In the spring of 1999, Inuit Jackie Koneak, who works for the government of northern Quebec, was repairing a snowmobile in the village of Kuujjuaq, which sits above the Arctic Circle. He heard an announcement on his radio about a Christian renewal conference being held at an arena nearby, and hoping to reconnect with old friends whom he thought might be there, he decided to stop in. He left the snowmobile parts lying on the floor, and with hands still blackened with motor oil, stepped into the arena for a short respite from work.He stayed the whole day at what turned out to be a charismatic conference. When the speaker asked for people to come forward for prayer, Koneak went. "Something was pulling me," he recalls. "I wanted to experience what others did." He kept going back each day, and by the end of the week, he was a newly baptized believer.A church-based charismatic renewal in Canada's remote Arctic region has deeply touched the lives of thousands of people like Jackie Koneak. But revival hasn't come without controversy, and northern Canadian Christians are striving to harmonize this new wave of Christianity with their native culture and their historic ties to older, established churches.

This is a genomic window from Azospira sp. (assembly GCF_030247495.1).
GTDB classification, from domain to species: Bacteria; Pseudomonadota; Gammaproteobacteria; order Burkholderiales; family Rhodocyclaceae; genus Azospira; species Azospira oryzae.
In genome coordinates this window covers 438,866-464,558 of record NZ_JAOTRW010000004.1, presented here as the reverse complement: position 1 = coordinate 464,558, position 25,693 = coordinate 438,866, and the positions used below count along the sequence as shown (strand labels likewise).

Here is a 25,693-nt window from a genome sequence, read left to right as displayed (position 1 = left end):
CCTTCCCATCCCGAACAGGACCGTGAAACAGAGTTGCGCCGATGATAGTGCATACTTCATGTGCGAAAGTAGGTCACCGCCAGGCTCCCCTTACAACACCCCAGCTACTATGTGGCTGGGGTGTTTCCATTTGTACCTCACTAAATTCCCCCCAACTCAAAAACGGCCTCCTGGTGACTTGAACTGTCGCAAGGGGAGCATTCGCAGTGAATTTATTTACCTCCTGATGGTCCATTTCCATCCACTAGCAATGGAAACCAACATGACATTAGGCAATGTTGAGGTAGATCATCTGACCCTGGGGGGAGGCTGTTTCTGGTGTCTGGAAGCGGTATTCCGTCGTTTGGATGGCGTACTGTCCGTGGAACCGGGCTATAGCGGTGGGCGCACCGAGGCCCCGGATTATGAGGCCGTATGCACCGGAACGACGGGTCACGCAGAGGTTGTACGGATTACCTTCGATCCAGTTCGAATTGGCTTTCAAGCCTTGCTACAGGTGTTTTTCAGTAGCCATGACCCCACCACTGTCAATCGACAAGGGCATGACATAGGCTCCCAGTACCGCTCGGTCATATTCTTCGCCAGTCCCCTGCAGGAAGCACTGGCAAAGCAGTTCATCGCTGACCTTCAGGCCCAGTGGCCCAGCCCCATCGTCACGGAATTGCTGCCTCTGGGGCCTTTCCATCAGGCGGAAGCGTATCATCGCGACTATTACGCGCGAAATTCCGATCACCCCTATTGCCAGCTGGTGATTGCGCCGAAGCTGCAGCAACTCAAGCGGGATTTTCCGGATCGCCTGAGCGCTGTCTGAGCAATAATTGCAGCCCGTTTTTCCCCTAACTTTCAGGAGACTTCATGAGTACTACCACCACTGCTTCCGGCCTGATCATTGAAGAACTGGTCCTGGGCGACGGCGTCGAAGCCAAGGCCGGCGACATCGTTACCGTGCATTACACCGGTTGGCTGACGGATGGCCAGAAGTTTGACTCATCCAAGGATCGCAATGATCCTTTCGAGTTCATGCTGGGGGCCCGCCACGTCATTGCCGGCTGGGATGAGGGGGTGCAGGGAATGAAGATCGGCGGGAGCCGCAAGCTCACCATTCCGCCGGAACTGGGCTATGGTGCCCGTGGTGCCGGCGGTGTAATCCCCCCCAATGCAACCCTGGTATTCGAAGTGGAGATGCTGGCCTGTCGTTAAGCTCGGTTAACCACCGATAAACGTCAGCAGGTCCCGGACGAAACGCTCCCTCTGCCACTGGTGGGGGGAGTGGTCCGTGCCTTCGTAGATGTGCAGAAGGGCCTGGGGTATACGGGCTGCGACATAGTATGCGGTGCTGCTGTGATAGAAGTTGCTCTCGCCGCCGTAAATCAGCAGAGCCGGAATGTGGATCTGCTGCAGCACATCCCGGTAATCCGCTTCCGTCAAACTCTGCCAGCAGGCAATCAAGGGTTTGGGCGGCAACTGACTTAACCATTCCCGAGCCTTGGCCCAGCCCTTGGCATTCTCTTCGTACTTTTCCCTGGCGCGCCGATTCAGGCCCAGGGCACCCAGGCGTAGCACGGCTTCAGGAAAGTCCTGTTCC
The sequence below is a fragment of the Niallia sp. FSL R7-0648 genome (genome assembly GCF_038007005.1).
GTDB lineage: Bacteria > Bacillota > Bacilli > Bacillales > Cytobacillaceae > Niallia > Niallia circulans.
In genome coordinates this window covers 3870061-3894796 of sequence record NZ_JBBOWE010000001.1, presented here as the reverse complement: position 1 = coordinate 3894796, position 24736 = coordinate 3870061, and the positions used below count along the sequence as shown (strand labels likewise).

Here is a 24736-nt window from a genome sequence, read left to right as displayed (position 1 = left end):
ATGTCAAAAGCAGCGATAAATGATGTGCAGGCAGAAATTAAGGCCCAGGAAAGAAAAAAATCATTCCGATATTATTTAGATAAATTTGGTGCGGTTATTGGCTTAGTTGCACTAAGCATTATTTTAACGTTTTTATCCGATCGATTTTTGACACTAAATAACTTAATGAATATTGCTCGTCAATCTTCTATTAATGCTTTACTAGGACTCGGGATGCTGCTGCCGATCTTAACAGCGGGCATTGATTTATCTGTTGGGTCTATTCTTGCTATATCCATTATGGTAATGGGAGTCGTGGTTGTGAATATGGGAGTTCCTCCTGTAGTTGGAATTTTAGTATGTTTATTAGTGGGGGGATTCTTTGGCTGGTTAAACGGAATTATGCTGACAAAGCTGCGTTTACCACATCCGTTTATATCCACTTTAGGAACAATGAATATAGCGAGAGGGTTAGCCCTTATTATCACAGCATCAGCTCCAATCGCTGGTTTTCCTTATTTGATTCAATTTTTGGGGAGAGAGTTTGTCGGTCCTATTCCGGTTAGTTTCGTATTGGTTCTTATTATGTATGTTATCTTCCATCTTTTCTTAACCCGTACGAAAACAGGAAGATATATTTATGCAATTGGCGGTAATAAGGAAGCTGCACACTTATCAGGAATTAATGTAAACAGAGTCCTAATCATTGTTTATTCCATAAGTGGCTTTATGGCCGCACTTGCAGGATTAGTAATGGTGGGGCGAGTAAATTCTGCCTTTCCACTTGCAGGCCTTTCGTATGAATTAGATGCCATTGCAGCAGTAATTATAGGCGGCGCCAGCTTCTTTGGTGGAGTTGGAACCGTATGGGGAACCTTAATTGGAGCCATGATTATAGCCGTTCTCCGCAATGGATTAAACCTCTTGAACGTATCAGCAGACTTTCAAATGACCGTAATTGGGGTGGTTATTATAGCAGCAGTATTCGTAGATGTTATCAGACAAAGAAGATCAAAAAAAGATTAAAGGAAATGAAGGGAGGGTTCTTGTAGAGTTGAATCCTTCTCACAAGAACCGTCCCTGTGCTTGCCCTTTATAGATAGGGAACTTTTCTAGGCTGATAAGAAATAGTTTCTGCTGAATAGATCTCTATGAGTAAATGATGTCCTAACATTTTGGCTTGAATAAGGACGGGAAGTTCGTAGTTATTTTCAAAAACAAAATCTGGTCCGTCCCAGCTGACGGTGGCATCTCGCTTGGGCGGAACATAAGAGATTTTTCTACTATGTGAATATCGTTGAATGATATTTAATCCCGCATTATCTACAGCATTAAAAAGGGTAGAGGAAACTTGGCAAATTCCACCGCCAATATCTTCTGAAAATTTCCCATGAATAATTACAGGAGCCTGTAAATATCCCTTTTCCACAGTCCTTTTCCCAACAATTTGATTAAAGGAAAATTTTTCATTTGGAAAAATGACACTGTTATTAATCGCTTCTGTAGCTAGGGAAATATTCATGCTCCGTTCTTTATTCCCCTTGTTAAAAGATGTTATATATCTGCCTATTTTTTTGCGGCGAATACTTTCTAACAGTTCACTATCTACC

Don't be a dead caribou
Inuit people in northern Quebec (an area called Nunavik) and the new territory of Nunavut (formerly part of the Northwest Territories) are spread out across Canada's eastern Arctic—a massive and inaccessible area with only 35,000 people. Life in a small village of fewer than 2,000 people is all that many Arctic residents may know.Some villages claim 40 to 60 percent of their people are born again because of the recent revival meetings. "Many of these communities have been completely transformed, right up to the ...1
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